A truck drives down a dusty road surrounded by cattle fields

Photo: streetsfilm/hr

EIA’s investigations into illegal cattle ranching in the Brazilian Amazon hit German TV

A new documentary being aired today by one of Germany’s largest public broadcasters, ARD, brings to light more evidence linking illegal deforestation in the Brazilian Amazon to international leather supply chains. 

Investigative journalists from Streetsfilm Productions traveled deep into the Brazilian rainforest to uncover the connections between leather car seats used by German automakers like BMW and Mercedes and cattle-driven deforestation in the Amazon. With help from EIA analysts, they were able to track cattle raised illegally inside the Apyterewa Indigenous Territory – the most heavily deforested in the Brazilian Amazon – into the supply chain of JBS, the world’s largest meat company and a supplier of leather used in BMW’s cars seats.

The resulting documentary provides an inside look at how EIA combines data journalism and undercover field work to expose the links between environmental crime and international markets, as we previously documented in the Brazilian cattle sector through a three year investigation into illegal ranching in a protected area in the state of Rondônia and connections to the global automotive leather industry. 

The issues highlighted by our investigative findings have gotten the attention of Brazilian law enforcement and U.S. lawmakers. Last June, EIA was invited to testify at a Senate Finance Committee hearing on cattle-driven deforestation in the Amazon. The committee Chairperson, Senator Wyden, sent a letter to Lear Corporation – the world’s largest leather car seat manufacturer – citing our findings and asking the company what it’s doing to ensure that environmental crime and human rights abuses are not in its supply chains. And last December, public prosecutors in Brazil sued several of the meat companies exposed for the first time in our report as having purchased cattle directly from farms operating illegally inside a protected area.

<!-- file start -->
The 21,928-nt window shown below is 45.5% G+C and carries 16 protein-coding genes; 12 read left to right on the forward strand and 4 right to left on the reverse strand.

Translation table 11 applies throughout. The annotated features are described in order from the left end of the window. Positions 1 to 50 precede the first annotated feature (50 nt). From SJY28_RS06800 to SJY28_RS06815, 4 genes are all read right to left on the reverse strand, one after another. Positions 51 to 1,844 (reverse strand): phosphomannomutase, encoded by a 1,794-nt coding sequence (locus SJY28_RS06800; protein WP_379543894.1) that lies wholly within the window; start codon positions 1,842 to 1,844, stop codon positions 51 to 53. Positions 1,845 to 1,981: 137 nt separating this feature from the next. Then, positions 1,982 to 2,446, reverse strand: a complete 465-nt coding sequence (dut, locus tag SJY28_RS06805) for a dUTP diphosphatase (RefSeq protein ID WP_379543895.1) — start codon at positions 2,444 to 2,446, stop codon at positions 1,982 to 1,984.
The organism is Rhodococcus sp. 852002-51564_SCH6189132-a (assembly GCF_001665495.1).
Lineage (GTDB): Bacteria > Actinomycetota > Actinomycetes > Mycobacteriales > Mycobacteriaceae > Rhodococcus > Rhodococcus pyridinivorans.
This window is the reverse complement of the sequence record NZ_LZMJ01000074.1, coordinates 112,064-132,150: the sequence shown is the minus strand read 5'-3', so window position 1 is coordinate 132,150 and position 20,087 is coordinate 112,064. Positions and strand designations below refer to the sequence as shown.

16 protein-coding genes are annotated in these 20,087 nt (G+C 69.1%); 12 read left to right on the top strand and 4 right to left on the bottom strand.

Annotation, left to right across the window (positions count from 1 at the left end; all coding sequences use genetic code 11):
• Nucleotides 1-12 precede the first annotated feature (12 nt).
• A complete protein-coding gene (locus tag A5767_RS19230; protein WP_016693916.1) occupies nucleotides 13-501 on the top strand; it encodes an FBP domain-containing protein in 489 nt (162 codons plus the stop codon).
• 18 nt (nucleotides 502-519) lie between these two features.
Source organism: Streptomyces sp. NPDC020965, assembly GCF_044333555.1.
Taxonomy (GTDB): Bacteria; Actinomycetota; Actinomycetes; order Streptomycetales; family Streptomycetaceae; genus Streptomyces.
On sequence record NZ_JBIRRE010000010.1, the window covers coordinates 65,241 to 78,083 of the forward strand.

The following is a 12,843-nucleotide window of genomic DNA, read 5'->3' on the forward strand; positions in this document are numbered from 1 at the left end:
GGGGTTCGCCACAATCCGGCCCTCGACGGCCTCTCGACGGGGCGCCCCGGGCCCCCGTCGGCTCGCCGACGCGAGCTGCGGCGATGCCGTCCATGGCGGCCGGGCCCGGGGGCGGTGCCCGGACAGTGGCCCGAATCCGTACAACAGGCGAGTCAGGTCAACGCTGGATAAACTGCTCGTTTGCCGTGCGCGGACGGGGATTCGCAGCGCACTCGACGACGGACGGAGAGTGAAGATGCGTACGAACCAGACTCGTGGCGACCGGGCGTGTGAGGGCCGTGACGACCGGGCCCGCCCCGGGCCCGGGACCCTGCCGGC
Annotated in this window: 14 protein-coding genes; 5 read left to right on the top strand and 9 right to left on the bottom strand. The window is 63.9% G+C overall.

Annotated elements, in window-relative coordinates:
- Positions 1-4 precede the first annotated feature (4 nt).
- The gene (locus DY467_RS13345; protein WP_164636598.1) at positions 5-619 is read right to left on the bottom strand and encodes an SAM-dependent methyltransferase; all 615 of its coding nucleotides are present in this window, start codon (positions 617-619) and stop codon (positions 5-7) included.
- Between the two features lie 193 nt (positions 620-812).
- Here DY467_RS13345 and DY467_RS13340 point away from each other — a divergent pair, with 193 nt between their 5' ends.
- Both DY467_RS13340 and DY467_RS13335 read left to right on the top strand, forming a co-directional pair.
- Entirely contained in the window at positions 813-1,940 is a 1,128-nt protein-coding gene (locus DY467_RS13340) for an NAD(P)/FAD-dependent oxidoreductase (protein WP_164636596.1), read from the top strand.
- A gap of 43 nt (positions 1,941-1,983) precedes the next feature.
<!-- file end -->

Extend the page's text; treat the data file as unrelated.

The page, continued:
But the unfortunate truth is that most companies have proven unwilling to voluntarily take the steps necessary to remove deforestation and crime from their supply chains. We need new laws in major consumer markets to bring about change at the scale needed and ensure that companies trying to do the right thing don’t face unfair competition from those that won’t. 

U.S. lawmakers have an unprecedented opportunity to pass such a law. In December, the FOREST Act was introduced with bipartisan support in the Senate and House. The bill, which has been endorsed by a broad set of U.S. environmental, human rights and faith-based NGOs as well as U.S. cattle ranchers, would prohibit imports of commodities produced on illegally deforested land and require importers to know the exact origins of products like beef and cowhides when sourcing from countries like Brazil and Nicaragua that are suffering high rates of illegal deforestation. A growing set of U.S. businesses, including Danone North America, Mars Inc., Nestlé USA, and Unilever United States, have expressed their support for such import regulations.

The EU has already taken action. A recently-enacted prohibition on key commodities produced on recently deforested land – including beef and cowhides – comes into effect at the end of the year, and a law requiring major companies to carry out human rights and environmental due diligence across their operations, while not as strong as we had hoped, appears likely to pass this year.

These demand-side laws, if fully realized, will play an important role in creating market incentives for the government and companies in Brazil to address the underlying issues that drive illegal deforestation and human rights abuses in the country’s poorly regulated cattle sector.